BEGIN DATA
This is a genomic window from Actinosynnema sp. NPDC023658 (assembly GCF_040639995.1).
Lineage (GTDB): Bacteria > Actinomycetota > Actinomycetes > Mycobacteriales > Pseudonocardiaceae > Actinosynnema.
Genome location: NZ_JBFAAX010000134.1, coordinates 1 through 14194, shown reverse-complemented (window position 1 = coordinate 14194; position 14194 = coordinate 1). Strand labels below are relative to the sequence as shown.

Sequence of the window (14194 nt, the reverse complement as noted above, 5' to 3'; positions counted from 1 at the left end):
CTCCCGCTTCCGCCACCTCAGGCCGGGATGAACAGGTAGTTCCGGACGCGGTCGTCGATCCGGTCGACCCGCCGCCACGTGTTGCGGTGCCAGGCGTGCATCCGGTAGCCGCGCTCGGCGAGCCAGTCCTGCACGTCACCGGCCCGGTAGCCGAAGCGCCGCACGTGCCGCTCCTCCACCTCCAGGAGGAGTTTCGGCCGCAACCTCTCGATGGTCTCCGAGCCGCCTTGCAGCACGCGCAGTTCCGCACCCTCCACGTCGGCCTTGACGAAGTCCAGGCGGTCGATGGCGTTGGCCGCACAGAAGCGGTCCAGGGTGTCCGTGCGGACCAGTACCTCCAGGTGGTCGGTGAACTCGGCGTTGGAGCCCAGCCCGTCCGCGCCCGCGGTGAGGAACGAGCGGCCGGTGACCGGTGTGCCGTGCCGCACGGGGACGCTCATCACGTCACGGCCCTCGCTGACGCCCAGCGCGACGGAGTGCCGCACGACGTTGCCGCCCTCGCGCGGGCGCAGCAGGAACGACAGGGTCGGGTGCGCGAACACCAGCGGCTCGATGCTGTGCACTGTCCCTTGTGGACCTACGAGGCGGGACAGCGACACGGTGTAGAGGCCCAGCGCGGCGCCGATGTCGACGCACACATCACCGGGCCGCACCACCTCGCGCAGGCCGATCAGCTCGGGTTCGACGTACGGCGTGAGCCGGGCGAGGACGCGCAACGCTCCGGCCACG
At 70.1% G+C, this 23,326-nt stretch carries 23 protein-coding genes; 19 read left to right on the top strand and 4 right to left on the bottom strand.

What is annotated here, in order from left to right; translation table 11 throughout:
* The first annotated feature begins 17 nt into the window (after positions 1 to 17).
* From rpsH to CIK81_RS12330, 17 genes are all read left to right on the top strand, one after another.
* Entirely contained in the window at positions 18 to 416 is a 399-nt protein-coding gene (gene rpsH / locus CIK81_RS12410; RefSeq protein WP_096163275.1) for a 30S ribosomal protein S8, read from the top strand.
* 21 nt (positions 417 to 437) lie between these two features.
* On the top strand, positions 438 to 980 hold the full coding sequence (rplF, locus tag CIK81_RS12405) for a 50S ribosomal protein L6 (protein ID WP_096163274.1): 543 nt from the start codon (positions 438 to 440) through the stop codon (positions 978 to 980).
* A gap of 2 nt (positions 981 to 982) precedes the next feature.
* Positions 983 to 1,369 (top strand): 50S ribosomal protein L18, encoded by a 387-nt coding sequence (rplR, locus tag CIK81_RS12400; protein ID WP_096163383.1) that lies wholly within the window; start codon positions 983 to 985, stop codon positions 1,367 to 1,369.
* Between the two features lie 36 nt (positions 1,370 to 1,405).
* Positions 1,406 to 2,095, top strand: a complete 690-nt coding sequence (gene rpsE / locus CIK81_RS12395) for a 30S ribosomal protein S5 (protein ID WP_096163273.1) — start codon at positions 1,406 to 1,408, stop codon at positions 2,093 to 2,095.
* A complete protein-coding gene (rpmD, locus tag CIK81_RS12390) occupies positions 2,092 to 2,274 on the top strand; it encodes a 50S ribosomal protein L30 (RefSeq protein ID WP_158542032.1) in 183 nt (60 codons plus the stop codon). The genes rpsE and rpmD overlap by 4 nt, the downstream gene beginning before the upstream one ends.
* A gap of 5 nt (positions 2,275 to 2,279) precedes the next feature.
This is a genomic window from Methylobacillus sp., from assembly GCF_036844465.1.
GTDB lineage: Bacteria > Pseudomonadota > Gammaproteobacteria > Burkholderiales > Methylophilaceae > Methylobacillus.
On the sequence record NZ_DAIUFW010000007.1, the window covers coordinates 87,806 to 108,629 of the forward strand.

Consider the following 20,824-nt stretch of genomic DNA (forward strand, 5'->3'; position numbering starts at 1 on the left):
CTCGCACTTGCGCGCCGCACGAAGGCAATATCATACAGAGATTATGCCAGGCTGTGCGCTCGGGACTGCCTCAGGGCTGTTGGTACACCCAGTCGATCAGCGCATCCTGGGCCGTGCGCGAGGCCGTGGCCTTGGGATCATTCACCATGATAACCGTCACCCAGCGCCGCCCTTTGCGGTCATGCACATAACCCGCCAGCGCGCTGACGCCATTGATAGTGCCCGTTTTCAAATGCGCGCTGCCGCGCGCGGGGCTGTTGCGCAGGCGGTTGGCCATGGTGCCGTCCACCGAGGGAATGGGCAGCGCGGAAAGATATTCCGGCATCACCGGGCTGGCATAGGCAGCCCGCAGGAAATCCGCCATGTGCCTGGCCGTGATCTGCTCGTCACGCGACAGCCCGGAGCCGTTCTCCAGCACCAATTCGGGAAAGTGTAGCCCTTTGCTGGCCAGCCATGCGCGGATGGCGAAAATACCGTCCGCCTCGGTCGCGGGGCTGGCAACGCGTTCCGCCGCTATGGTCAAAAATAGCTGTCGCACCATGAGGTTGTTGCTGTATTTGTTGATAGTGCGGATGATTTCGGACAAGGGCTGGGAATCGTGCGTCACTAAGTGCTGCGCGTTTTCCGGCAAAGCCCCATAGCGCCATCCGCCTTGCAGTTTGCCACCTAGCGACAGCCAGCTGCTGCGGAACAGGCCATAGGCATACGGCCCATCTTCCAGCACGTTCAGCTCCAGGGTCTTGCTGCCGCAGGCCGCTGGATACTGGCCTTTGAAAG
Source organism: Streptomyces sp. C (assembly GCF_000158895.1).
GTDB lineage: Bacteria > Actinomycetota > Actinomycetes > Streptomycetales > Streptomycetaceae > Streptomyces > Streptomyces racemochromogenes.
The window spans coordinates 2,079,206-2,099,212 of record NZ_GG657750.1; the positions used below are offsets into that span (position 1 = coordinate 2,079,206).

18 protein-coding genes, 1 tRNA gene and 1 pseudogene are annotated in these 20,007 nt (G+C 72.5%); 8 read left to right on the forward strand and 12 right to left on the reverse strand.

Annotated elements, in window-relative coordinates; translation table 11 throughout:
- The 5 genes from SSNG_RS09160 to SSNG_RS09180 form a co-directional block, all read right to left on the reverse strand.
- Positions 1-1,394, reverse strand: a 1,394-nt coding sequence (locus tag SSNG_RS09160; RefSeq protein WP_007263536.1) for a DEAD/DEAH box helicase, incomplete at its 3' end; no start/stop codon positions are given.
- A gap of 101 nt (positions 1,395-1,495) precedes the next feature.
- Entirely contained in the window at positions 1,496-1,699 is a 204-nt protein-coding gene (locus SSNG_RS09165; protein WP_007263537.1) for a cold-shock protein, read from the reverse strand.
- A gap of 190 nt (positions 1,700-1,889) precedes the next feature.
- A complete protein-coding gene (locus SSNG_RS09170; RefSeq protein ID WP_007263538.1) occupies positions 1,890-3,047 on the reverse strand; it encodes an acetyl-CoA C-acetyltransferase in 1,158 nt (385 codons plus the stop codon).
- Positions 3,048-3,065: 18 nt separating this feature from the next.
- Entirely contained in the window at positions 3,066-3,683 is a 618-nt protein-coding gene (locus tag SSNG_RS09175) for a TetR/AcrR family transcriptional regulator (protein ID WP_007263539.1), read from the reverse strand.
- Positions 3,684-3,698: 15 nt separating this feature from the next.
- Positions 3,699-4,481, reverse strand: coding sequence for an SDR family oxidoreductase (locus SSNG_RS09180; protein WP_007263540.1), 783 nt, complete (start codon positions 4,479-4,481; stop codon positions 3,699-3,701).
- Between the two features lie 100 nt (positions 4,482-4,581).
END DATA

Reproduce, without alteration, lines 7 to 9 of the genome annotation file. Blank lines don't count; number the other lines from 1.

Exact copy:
What is annotated here, in order from left to right; translation table 11 throughout:
* The first annotated feature begins 17 nt into the window (after positions 1 to 17).
* From rpsH to CIK81_RS12330, 17 genes are all read left to right on the top strand, one after another.